[ClusterLabs] Antw: Re: questions about startup fencing

Tomas Jelinek tojeline at redhat.com
Tue Dec 5 04:01:06 EST 2017

Dne 4.12.2017 v 23:17 Ken Gaillot napsal(a):
> On Mon, 2017-12-04 at 22:08 +0300, Andrei Borzenkov wrote:
>> 04.12.2017 18:47, Tomas Jelinek пишет:
>>> Dne 4.12.2017 v 16:02 Kristoffer Grönlund napsal(a):
>>>> Tomas Jelinek <tojeline at redhat.com> writes:
>>>>>> * how is it shutting down the cluster when issuing "pcs
>>>>>> cluster stop
>>>>>> --all"?
>>>>> First, it sends a request to each node to stop pacemaker. The
>>>>> requests
>>>>> are sent in parallel which prevents resources from being moved
>>>>> from node
>>>>> to node. Once pacemaker stops on all nodes, corosync is stopped
>>>>> on all
>>>>> nodes in the same manner.
>>>>>> * any race condition possible where the cib will record only
>>>>>> one
>>>>>> node up before
>>>>>>      the last one shut down?
>>>>>> * will the cluster start safely?
>>>> That definitely sounds racy to me. The best idea I can think of
>>>> would be
>>>> to set all nodes except one in standby, and then shutdown
>>>> pacemaker
>>>> everywhere...
>>> What issues does it solve? Which node should be the one?
>>> How do you get the nodes out of standby mode on startup?
>> Is --lifetime=reboot valid for cluster properties? It is accepted by
>> crm_attribute and actually puts value as transient_attribute.
> standby is a node attribute, so lifetime does apply normally.

Right, I forgot about this.

I was dealing with 'pcs cluster stop --all' back in January 2015, so I 
don't remember all the details anymore. However, I was able to dig out 
the private email thread where stopping a cluster was discussed with 
pacemaker developers including Andrew Beekhof and David Vossel.

Originally, pcs was stopping nodes in parallel in such a manner that 
each node stopped pacemaker and then corosync independently of other 
nodes. This caused loss of quorum during stopping the cluster, as nodes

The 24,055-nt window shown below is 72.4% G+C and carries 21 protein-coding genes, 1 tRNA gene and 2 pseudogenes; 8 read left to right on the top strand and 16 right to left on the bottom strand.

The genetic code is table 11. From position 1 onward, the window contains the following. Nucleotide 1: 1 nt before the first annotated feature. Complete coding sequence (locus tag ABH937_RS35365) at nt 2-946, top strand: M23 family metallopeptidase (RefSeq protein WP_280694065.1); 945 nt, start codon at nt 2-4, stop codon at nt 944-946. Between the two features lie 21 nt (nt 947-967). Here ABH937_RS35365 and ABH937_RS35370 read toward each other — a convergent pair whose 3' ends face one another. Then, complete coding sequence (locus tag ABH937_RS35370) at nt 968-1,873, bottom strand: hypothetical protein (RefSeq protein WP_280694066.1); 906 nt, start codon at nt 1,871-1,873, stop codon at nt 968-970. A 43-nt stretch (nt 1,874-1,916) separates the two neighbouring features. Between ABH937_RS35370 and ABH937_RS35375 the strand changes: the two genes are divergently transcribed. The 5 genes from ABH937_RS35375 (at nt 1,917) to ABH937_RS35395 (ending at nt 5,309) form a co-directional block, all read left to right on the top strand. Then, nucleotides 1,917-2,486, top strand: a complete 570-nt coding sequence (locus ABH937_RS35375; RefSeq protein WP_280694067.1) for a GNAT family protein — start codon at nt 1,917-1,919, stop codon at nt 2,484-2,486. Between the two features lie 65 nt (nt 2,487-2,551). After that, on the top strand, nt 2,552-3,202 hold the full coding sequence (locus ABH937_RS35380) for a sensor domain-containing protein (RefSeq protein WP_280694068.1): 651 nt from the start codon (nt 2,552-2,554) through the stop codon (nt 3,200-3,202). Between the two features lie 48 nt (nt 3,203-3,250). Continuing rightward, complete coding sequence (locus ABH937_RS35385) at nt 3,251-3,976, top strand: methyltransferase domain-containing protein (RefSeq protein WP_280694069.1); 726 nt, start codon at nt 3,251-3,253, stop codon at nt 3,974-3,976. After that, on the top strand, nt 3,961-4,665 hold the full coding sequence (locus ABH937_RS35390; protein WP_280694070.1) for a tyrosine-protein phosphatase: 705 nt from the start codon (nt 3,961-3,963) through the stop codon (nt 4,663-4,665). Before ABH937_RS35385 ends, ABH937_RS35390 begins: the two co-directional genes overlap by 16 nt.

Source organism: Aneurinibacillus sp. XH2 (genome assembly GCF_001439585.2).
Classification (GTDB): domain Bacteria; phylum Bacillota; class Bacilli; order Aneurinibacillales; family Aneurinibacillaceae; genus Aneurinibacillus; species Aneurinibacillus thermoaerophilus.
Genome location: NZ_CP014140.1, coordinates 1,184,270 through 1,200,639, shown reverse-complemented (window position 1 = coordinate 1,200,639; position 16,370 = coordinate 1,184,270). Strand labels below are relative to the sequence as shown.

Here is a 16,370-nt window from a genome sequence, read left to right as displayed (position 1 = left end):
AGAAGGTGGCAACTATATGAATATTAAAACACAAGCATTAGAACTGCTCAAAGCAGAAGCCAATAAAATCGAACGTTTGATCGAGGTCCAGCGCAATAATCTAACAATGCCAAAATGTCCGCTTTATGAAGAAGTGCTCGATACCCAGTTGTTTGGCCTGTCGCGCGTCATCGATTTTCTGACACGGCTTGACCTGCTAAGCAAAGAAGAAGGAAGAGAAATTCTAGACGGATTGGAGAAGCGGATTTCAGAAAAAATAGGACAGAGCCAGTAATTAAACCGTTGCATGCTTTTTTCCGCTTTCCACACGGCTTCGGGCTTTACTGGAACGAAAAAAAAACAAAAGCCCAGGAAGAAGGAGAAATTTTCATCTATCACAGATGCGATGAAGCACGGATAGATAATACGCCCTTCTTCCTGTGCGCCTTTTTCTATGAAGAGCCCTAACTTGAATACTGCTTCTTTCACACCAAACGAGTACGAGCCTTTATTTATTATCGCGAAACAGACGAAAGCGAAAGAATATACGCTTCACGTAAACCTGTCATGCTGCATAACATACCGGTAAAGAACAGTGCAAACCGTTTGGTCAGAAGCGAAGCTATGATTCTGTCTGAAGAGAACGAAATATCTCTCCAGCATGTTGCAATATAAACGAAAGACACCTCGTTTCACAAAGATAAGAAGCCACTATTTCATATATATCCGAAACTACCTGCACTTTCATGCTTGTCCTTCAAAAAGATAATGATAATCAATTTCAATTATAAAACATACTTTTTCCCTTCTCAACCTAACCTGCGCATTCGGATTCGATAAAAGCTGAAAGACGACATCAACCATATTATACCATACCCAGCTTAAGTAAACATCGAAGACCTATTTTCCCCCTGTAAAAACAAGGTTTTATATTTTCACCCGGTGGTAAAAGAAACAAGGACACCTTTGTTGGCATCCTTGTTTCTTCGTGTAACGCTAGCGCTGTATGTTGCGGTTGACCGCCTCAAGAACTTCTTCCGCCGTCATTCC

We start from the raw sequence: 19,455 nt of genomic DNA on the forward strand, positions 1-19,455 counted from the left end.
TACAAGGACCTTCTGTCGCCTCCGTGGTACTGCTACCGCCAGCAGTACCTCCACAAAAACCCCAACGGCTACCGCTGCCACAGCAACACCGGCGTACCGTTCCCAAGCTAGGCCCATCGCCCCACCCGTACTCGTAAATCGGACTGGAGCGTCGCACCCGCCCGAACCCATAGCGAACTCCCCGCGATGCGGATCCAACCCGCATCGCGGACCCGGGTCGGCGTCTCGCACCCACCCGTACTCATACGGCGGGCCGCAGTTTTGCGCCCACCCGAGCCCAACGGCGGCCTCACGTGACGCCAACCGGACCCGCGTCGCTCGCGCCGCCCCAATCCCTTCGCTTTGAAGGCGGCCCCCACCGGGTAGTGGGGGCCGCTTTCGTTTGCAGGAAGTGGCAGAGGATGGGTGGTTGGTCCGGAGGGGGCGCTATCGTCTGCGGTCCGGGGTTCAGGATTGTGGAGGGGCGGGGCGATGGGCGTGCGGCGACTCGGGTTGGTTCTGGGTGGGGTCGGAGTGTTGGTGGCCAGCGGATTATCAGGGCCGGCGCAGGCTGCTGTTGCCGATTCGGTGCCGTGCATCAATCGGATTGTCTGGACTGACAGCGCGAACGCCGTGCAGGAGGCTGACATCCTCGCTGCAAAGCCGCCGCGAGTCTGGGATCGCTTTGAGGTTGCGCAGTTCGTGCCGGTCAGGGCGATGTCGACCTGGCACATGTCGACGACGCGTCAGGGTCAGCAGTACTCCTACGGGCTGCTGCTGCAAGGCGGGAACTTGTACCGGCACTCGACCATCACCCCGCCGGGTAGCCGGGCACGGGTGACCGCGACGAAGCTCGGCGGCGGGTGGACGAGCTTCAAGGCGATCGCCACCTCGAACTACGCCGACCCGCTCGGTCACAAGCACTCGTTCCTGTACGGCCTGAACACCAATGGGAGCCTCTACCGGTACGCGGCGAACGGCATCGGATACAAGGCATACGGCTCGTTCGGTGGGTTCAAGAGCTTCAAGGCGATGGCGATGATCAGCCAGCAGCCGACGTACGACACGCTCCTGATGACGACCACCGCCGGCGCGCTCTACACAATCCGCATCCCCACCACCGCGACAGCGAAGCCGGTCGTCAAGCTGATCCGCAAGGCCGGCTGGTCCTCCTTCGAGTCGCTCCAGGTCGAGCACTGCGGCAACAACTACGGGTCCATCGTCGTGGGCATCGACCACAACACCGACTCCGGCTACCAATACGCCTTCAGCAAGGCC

hosting resources which stopped fast disconnected from corosync sooner 
than nodes hosting resources which stopped slowly. Due to quorum 
missing, some resources could not be stopped and the cluster stop 
failed. This is covered in here:

The first attempt to fix the issue was to put nodes into standby mode 
with --lifetime=reboot:

This didn't work for several reasons. One of them was back then there 
was no reliable way to set standby mode with --lifetime=reboot for more 
than one node in a single step. (This may have been fixed in the 
meantime.) There were however other serious reasons for not putting the 
nodes into standby as was explained by Andrew:
- it [putting the nodes into standby first] means shutdown takes longer 
(no node stops until all the resources stop)
- it makes shutdown more complex (== more fragile), eg...
- it result in pcs waiting forever for resources to stop
   - if a stop fails and the cluster is configured to start at boot, 
then the node will get fenced and happily run resources when it returns 
(because all the nodes are up so we still have quorum)
- only potentially benefits resources that have no (or very few) 
dependants and can stop quicker than it takes pcs to get through its 
"initiate parallel shutdown" loop (which should be rather fast since 
there is no ssh connection setup overheads)

So we ended up with just stopping pacemaker in parallel:

I hope this shed light on why pcs stops clusters the way it does and 
that standby was considered but rejected for good reasons.


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